The Brex Factor: David Davis leads sad sacks beyond Thunderdome
PUBLISHED: 11:00 22 February 2018
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Steve Anglesey names the worst Brexiteers of the week
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Tweeting under the handle @mbiranek, this lesser-known Brexiteer declared: “We want our sovereignty back from the unelected EU baccarats.”
Readers of a certain age will be unable to stop themselves singing “Yes sir, I can Brexit, but I need a certain song...”
Demanded that EU should share crime and terrorism data with a post-Brexit UK less than five years after warning that the UK would not share crime and terrorism data with a post-referendum Scotland.
May now says Brussels must not allow “rigid institutional restrictions or deep-seated ideology to inhibit our co-operation. We must do whatever is most practical and pragmatic in ensuring our collective security”.
That’s somewhat different to what her Home Office advised in October 2013: “The continuing UK would not be in a position to protect Scottish interests as it does presently. Scotland would be a separate state. It could not ‘share’ the UK’s security and intelligence agencies for reasons of sovereignty and democratic accountability”.
After his poorly-received Valentine’s Day speech, which offered ramblings about carrots, sophomoric jokes about dogging and sex tourism but very little actual Brexit content, you would have expected the foreign secretary to roll up his sleeves and join in with the tabloid smear campaign against Jeremy ‘Karla’ Corbyn.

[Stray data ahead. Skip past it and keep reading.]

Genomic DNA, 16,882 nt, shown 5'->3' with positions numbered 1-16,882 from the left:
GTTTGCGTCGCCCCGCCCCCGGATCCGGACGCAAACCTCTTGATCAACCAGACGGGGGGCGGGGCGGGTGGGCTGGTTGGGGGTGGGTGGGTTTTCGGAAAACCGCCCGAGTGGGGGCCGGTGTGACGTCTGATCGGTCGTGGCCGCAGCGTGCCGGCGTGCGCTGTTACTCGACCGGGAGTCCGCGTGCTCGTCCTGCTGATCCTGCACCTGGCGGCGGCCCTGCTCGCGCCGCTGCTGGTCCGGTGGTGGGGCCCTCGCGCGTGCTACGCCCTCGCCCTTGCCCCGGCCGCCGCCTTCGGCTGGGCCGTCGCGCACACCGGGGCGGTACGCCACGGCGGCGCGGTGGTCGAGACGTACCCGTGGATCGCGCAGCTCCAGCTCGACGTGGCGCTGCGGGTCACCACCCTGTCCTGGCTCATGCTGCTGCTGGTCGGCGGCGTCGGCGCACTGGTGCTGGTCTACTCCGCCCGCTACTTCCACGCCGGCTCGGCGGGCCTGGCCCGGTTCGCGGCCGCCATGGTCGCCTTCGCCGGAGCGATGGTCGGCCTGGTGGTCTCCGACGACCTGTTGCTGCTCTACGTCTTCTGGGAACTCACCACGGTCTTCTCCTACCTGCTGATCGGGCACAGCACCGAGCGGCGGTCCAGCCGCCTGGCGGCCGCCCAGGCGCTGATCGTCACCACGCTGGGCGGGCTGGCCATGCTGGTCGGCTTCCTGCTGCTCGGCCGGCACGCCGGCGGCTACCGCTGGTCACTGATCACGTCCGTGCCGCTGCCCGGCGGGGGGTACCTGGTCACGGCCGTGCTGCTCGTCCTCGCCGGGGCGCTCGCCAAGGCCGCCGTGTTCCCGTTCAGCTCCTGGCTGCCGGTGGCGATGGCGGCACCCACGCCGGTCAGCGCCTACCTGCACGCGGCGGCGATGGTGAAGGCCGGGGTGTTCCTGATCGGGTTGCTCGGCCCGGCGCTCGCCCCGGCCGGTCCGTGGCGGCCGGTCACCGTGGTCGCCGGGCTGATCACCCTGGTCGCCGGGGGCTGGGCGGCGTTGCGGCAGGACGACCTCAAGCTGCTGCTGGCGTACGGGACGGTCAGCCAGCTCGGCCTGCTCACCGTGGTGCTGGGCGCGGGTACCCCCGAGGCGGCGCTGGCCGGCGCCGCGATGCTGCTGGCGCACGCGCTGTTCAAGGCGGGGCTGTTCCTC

Yet Johnson has been strangely reticent to jab at the Labour leader’s Eastern Bloc links. Could this be anything to do with embarrassing photos of BoJo in the companies of Joseph Mifsud, the Maltese professor alleged to be Vladimir Putin’s linkman with Donald Trump’s presidential campaign, and diplomat Sergey Nalobin, expelled from Britain in 2015 and son of a former KGB general?
Having rejected Anne Marie Waters for being an anti-Muslim demagogue and ditched Henry Bolton for consorting with a racist texter, UKIP have played it safe with their choice of interim leader. MEP Batten, who took power at last Saturday’s EGM in Birmingham, merely believes that Islam is a “death cult”, that the Nazis drew up plans for the European Union in 1942 and that the 1975 referendum vote was orchestrated by the CIA. Talk about having to batten down the hatches!
Batten has clashed with his fellow UKIP co-founder Nigel Farage several times down the years and ’Kipper watchers expect that to intensify. Only last month in the European Parliament he took a swipe at a man Farage greatly admires, telling MEPs: “Mr Putin is a gangster that runs a gangster state.”
UKIP’s interim chairman, who himself has quit after sending an email to party members which he had signed ‘interim leader’, told hacks the EGM had gone well as no-one had passed away during proceedings. As the votes which sealed Bolton’s fate were being counted, he said: “At the AGM in the year 2000, a party member died of cardiac arrest. Now we’re probably about half an hour from knowing that result and at this point every member is still with us. And on that basis, I consider today to be a success.”